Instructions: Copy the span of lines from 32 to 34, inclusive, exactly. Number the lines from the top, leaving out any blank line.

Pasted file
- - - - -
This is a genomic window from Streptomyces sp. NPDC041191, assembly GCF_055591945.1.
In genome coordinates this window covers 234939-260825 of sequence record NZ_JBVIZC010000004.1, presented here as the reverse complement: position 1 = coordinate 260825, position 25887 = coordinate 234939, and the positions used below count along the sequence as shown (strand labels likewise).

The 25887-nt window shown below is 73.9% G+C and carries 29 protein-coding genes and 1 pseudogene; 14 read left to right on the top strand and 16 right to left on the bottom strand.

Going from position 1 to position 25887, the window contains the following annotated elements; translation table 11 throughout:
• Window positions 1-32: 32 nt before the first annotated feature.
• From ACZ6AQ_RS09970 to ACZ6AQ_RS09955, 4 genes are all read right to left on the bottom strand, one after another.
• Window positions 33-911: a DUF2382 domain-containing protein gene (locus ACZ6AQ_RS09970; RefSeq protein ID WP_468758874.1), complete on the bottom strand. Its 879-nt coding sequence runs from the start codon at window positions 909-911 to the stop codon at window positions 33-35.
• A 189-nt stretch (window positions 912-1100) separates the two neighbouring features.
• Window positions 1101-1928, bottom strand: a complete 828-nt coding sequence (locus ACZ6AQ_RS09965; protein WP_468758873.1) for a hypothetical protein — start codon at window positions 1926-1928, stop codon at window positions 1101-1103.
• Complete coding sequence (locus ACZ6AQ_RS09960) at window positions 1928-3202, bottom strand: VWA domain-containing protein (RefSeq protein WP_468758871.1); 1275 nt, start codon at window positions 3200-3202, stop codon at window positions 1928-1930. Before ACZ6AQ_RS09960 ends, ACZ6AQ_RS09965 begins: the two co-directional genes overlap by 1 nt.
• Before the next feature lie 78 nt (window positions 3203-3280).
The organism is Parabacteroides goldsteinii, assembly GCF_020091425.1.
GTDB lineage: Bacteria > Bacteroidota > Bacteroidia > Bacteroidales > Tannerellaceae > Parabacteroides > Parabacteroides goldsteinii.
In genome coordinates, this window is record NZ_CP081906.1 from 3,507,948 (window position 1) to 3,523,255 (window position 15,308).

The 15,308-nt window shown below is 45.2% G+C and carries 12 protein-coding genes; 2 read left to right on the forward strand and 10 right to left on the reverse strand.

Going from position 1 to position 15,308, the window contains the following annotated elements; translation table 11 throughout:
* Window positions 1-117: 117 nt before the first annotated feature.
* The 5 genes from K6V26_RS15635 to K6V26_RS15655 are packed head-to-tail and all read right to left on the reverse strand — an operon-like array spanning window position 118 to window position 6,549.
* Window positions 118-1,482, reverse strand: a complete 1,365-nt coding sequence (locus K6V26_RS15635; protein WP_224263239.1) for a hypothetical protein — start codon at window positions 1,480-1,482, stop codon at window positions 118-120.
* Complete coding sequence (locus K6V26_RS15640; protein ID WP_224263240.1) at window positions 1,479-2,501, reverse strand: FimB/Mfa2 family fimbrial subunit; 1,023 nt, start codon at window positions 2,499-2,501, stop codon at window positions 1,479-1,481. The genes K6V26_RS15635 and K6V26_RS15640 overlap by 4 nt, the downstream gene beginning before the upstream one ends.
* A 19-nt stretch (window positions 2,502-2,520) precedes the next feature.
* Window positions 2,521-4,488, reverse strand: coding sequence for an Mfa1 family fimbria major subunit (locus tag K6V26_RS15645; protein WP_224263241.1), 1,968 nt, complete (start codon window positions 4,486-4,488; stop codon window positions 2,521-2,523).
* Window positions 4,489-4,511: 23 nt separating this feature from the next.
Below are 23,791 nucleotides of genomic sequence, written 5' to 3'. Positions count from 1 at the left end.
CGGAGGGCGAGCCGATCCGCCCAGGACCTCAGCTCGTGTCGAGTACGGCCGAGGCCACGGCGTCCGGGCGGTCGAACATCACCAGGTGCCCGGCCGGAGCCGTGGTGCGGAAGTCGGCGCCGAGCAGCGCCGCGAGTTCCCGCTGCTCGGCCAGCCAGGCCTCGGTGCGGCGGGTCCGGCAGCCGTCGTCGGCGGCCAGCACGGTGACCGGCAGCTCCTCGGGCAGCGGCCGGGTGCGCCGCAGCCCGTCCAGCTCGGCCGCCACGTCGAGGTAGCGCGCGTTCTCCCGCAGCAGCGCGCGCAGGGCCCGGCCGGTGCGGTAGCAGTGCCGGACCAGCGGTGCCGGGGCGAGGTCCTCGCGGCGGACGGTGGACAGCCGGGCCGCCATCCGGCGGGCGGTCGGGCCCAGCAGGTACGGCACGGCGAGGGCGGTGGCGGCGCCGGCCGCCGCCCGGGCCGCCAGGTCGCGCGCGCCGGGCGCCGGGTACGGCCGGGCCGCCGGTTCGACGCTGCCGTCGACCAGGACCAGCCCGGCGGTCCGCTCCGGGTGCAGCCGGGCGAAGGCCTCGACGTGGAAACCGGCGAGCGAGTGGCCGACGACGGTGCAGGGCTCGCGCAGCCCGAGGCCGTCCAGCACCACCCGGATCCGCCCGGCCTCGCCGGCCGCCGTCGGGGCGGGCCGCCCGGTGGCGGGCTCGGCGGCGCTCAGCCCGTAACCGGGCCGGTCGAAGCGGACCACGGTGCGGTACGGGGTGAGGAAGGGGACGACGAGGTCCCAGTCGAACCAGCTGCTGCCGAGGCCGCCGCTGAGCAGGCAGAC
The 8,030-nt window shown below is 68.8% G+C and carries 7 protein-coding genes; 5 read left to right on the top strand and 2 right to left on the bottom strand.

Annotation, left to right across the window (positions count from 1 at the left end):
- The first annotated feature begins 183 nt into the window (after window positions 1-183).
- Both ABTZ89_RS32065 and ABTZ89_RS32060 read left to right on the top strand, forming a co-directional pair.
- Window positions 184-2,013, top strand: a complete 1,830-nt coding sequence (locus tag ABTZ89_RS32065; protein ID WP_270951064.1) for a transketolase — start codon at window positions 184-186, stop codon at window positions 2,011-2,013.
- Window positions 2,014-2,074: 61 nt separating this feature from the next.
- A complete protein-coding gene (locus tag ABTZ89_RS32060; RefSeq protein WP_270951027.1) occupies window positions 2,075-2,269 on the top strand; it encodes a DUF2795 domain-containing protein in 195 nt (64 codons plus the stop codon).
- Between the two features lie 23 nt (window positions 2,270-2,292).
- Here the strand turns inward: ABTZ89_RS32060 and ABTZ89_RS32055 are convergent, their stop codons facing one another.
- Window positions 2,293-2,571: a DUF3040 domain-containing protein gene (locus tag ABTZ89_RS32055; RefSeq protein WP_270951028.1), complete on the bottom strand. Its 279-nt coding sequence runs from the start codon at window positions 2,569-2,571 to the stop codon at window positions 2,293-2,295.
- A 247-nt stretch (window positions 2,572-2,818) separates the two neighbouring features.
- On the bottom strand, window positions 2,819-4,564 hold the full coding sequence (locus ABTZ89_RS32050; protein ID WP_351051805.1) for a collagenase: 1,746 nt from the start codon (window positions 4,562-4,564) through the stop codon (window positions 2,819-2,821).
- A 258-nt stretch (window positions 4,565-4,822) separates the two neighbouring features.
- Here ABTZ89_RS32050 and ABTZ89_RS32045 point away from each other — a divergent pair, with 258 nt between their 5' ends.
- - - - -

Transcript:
- A complete protein-coding gene (locus tag ABTZ89_RS32060; RefSeq protein WP_270951027.1) occupies window positions 2,075-2,269 on the top strand; it encodes a DUF2795 domain-containing protein in 195 nt (64 codons plus the stop codon).
- Between the two features lie 23 nt (window positions 2,270-2,292).
- Here the strand turns inward: ABTZ89_RS32060 and ABTZ89_RS32055 are convergent, their stop codons facing one another.